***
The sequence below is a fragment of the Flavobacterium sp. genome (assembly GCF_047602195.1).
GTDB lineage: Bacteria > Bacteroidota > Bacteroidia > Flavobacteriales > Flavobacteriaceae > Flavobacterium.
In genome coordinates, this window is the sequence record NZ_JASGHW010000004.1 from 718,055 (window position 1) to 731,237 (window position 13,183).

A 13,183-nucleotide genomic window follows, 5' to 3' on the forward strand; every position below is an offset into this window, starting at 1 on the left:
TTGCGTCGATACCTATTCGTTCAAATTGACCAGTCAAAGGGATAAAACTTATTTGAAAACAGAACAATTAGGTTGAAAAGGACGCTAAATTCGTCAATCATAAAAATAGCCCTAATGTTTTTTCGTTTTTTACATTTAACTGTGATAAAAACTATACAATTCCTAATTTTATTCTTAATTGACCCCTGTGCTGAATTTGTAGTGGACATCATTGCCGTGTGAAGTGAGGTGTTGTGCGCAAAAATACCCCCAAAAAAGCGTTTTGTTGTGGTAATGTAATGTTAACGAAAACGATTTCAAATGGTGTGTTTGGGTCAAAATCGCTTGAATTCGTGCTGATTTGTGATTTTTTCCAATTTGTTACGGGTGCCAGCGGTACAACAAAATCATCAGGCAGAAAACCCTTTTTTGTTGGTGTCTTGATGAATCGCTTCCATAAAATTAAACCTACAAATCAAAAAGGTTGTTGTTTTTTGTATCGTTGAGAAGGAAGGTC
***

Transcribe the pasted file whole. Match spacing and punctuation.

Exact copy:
The sequence below is a fragment of the Flavobacterium sp. genome (assembly GCF_047602195.1).
GTDB lineage: Bacteria > Bacteroidota > Bacteroidia > Flavobacteriales > Flavobacteriaceae > Flavobacterium.
In genome coordinates, this window is the sequence record NZ_JASGHW010000004.1 from 718,055 (window position 1) to 731,237 (window position 13,183).

A 13,183-nucleotide genomic window follows, 5' to 3' on the forward strand; every position below is an offset into this window, starting at 1 on the left:
TTGCGTCGATACCTATTCGTTCAAATTGACCAGTCAAAGGGATAAAACTTATTTGAAAACAGAACAATTAGGTTGAAAAGGACGCTAAATTCGTCAATCATAAAAATAGCCCTAATGTTTTTTCGTTTTTTACATTTAACTGTGATAAAAACTATACAATTCCTAATTTTATTCTTAATTGACCCCTGTGCTGAATTTGTAGTGGACATCATTGCCGTGTGAAGTGAGGTGTTGTGCGCAAAAATACCCCCAAAAAAGCGTTTTGTTGTGGTAATGTAATGTTAACGAAAACGATTTCAAATGGTGTGTTTGGGTCAAAATCGCTTGAATTCGTGCTGATTTGTGATTTTTTCCAATTTGTTACGGGTGCCAGCGGTACAACAAAATCATCAGGCAGAAAACCCTTTTTTGTTGGTGTCTTGATGAATCGCTTCCATAAAATTAAACCTACAAATCAAAAAGGTTGTTGTTTTTTGTATCGTTGAGAAGGAAGGTC